40. 40.

    Evan GI, Vousden KH. Proliferation, cell cycle and apoptosis in cancer. Nature. 2001;411(6835):342–8. doi:10.1038/35077213.

  41. 41.

    Nelson PS, Clegg N, Arnold H, Ferguson C, Bonham M, White J, et al. The program of androgen-responsive genes in neoplastic prostate epithelium. Proc Natl Acad Sci U S A. 2002;99(18):11890–5. doi:10.1073/pnas.182376299.

  42. 42.

    Kumar A, Coleman I, Morrissey C, Zhang X, True LD, Gulati R, et al. Substantial interindividual and limited intraindividual genomic diversity among tumors from men with metastatic prostate cancer. Nat Med. 2016;22(4):369–78. doi:10.1038/nm.4053.

Download references

Acknowledgements

The authors thank Drs. Beatrice Knudson, Antonio Hurtado-Coll, and Xiaotun Zhou for their assistance with the pathology. We also thank all the men who participated in these studies.

Availability of data and materials

Data used to create the epigenetic signature can be downloaded from: https://tcga-data.nci.nih.gov/tcga/.

Authors’ contributions

MSG performed the data analysis and drafted the manuscript. BK carried out the methylation assays for the FH study. JLS initiated the FH patient cohort study and helped draft the manuscript. All authors read the manuscript, revised it critically for important intellectual content, and approved the final manuscript.

Competing interests

The authors declare that they have no competing interests.

Consent for publication

Not applicable.

Ethics approval and consent to participate

The Fred Hutchinson Cancer Research Center Institutional Review Board approved the study, and all participants signed informed consent statements.

Author information

Correspondence to Milan S. Geybels.

Additional files

Additional file 1: Figure S1.

Heatmap of the CpG sites included in the epigenetic signature in the Fred Hutchinson cohort. (TIF 16594 kb)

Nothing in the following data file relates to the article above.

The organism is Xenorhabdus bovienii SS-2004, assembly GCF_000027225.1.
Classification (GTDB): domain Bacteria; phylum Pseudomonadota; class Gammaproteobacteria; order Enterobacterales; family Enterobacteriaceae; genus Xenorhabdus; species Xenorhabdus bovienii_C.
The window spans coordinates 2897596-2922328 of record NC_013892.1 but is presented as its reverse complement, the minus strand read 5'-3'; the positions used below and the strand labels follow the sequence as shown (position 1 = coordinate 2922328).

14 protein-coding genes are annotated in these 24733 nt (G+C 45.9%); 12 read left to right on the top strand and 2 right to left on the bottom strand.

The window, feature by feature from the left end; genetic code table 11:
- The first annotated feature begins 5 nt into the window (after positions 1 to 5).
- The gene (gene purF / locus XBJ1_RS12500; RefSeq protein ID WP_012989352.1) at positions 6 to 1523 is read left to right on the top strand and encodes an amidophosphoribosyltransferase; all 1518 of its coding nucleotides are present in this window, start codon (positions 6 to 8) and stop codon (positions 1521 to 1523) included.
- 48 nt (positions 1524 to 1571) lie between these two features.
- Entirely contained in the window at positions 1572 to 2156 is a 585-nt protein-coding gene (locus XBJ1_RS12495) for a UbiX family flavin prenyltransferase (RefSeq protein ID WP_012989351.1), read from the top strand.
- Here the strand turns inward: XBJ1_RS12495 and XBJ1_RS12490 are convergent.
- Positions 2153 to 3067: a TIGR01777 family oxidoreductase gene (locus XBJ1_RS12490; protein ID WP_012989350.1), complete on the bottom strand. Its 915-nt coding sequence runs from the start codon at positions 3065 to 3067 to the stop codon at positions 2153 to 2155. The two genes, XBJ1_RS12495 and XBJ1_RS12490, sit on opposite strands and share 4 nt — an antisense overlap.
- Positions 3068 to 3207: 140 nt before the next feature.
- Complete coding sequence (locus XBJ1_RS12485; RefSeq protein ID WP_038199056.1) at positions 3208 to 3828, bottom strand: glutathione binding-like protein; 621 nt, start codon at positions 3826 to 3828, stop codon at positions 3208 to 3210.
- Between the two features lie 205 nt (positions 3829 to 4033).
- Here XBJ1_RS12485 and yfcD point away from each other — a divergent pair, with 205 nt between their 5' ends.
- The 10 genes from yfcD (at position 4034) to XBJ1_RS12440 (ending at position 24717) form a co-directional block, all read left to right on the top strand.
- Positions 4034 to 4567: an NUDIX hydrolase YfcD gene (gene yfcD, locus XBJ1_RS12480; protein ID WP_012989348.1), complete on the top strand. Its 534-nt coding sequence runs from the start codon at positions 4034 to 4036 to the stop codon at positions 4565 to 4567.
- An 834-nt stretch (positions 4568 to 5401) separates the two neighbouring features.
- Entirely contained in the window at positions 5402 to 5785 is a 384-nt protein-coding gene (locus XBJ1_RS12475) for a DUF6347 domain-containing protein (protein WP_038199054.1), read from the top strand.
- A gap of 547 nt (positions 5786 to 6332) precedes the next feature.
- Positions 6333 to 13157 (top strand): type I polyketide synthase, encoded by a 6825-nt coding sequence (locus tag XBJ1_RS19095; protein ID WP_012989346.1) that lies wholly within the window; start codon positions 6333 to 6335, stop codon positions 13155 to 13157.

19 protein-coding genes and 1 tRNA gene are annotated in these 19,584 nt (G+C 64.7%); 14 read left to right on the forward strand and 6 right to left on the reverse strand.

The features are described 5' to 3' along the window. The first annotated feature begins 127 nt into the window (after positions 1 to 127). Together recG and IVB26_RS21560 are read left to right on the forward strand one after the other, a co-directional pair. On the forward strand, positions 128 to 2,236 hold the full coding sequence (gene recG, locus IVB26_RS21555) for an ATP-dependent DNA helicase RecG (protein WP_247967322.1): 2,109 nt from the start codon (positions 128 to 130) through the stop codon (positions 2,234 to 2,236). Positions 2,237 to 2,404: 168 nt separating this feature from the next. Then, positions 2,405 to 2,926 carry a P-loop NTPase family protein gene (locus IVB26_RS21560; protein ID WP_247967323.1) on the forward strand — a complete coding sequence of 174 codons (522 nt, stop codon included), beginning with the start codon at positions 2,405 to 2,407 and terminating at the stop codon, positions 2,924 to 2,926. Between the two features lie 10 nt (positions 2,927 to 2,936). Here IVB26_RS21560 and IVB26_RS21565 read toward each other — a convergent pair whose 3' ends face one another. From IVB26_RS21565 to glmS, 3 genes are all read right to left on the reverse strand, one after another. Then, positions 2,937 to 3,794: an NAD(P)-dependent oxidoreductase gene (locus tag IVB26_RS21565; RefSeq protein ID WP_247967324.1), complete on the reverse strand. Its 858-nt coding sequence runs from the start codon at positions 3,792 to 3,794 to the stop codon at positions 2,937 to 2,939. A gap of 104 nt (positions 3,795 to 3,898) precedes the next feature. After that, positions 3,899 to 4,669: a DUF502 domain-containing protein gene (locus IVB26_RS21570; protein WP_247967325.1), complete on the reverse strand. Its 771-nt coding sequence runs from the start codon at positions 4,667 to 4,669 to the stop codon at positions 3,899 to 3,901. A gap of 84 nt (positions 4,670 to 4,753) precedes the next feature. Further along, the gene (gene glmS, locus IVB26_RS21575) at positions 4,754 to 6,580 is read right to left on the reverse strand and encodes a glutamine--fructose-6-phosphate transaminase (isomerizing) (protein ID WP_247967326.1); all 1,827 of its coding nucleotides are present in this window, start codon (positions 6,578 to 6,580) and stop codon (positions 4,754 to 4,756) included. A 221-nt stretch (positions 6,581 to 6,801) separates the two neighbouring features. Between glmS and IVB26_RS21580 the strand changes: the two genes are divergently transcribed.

Additional file 2: Table S1.

Correlations between methylation levels of CpG sites included in the epigenetic signature and mRNA expression levels of corresponding genes. (XLSX 17 kb)

Additional file 3: Table S2.

Correlations of gene expression levels and the epigenetic signature. (TXT 64 kb)

Rights and permissions

Open Access This article is distributed under the terms of the Creative Commons Attribution 4.0 International License (http://creativecommons.org/licenses/by/4.0/), which permits unrestricted use, distribution, and reproduction in any medium, provided you give appropriate credit to the original author(s) and the source, provide a link to the Creative Commons license, and indicate if changes were made. The Creative Commons Public Domain Dedication waiver (http://creativecommons.org/publicdomain/zero/1.0/) applies to the data made available in this article, unless otherwise stated.

Reprints and Permissions

About this article

Verify currency and authenticity via CrossMark

Cite this article

Geybels, M.S., Wright, J.L., Bibikova, M. et al. Epigenetic signature of Gleason score and prostate cancer recurrence after radical prostatectomy. Clin Epigenet 8, 97 (2016) doi:10.1186/s13148-016-0260-z

Download citation

Keywords

  • Clinically localized prostate cancer
  • Tumor tissue
  • DNA methylation
  • Gene expression
  • Risk prediction for prognosis
  • Genome-wide profiling
  • Elastic net regularization